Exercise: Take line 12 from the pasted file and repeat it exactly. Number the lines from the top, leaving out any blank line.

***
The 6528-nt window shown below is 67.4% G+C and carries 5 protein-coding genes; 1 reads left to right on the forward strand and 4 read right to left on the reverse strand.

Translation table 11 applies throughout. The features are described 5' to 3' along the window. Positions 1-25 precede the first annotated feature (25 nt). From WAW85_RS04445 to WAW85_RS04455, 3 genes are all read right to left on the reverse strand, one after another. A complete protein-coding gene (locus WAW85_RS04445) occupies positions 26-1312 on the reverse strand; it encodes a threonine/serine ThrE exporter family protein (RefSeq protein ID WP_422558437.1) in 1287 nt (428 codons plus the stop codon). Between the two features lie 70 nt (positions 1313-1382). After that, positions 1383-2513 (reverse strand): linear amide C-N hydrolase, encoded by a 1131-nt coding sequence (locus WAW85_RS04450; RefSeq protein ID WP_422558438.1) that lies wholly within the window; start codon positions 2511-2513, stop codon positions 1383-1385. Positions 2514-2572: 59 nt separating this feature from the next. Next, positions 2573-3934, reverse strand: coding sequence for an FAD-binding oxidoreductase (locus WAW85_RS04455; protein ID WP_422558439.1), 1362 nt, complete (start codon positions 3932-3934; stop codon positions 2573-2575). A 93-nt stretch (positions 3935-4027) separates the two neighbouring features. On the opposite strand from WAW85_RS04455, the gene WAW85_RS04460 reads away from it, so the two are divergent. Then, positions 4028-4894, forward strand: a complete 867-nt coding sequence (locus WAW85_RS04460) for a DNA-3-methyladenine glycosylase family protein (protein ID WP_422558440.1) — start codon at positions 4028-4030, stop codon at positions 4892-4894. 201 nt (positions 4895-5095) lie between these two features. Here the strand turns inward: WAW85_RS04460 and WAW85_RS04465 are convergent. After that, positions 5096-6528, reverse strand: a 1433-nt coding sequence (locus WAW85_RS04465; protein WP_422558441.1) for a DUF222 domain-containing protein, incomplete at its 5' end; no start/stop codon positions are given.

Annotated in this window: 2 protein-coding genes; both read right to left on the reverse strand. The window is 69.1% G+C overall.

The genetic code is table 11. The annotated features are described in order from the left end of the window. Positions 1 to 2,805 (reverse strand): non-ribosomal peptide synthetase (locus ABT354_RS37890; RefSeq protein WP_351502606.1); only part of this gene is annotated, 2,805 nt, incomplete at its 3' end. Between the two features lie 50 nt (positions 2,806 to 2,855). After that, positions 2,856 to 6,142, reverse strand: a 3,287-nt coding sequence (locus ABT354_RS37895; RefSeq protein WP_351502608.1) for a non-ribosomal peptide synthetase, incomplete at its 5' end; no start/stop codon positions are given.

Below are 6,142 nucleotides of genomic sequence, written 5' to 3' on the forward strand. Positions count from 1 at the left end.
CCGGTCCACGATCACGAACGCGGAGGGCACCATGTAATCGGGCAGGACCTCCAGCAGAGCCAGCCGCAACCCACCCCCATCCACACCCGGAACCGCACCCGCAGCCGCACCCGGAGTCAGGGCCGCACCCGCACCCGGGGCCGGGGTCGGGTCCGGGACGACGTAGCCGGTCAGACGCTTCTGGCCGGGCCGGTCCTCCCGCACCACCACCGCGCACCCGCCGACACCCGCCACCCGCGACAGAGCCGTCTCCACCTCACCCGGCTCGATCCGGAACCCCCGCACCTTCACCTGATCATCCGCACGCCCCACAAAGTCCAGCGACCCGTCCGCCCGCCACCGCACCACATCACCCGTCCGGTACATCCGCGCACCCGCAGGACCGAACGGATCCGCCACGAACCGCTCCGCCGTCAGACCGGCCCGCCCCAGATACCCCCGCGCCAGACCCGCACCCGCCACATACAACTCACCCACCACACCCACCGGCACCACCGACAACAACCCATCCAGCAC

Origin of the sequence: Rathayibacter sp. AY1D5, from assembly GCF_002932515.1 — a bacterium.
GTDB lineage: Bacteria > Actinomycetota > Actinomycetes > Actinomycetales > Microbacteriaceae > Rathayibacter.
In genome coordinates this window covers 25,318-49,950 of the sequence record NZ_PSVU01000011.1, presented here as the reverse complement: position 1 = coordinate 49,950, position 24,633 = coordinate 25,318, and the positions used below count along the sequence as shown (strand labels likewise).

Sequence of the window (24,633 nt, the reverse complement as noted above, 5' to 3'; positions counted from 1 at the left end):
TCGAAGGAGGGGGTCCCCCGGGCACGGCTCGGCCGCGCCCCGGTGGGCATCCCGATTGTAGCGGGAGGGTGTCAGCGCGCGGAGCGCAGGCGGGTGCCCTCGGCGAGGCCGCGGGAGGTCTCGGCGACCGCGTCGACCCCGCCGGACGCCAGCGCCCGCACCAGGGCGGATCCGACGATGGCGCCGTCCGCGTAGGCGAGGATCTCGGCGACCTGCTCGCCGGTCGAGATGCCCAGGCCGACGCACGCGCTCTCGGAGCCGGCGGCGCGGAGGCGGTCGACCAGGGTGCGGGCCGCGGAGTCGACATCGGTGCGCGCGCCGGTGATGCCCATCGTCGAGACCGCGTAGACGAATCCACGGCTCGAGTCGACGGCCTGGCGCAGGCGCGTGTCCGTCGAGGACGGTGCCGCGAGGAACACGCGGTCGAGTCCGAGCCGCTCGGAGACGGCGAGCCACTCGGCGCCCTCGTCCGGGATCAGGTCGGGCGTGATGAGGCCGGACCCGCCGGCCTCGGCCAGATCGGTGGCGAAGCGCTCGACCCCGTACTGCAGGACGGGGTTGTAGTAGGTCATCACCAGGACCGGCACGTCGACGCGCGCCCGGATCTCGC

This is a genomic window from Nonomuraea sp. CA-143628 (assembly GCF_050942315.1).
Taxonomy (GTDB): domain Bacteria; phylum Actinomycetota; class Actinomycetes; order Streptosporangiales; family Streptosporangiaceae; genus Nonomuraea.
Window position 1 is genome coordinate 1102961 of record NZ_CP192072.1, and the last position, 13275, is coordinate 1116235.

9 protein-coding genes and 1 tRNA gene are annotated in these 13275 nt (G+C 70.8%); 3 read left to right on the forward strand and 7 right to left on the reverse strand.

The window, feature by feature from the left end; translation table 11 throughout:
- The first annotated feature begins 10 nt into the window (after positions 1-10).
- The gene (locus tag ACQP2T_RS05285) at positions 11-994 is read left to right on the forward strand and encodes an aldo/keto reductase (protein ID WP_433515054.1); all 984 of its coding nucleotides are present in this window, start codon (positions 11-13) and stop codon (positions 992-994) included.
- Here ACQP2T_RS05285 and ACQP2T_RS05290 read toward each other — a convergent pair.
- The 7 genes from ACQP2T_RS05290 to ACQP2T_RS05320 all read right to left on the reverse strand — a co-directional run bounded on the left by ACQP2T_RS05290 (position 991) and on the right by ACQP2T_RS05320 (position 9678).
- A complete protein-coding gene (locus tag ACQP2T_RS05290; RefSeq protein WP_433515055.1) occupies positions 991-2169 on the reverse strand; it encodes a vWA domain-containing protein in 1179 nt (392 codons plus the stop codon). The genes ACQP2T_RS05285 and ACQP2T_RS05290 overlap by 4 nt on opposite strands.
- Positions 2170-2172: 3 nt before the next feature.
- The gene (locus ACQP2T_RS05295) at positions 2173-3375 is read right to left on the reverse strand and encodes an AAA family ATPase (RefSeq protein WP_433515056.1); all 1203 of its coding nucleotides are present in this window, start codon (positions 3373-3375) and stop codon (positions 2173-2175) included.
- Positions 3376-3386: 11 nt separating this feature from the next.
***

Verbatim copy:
This is a genomic window from Nonomuraea sp. CA-143628 (assembly GCF_050942315.1).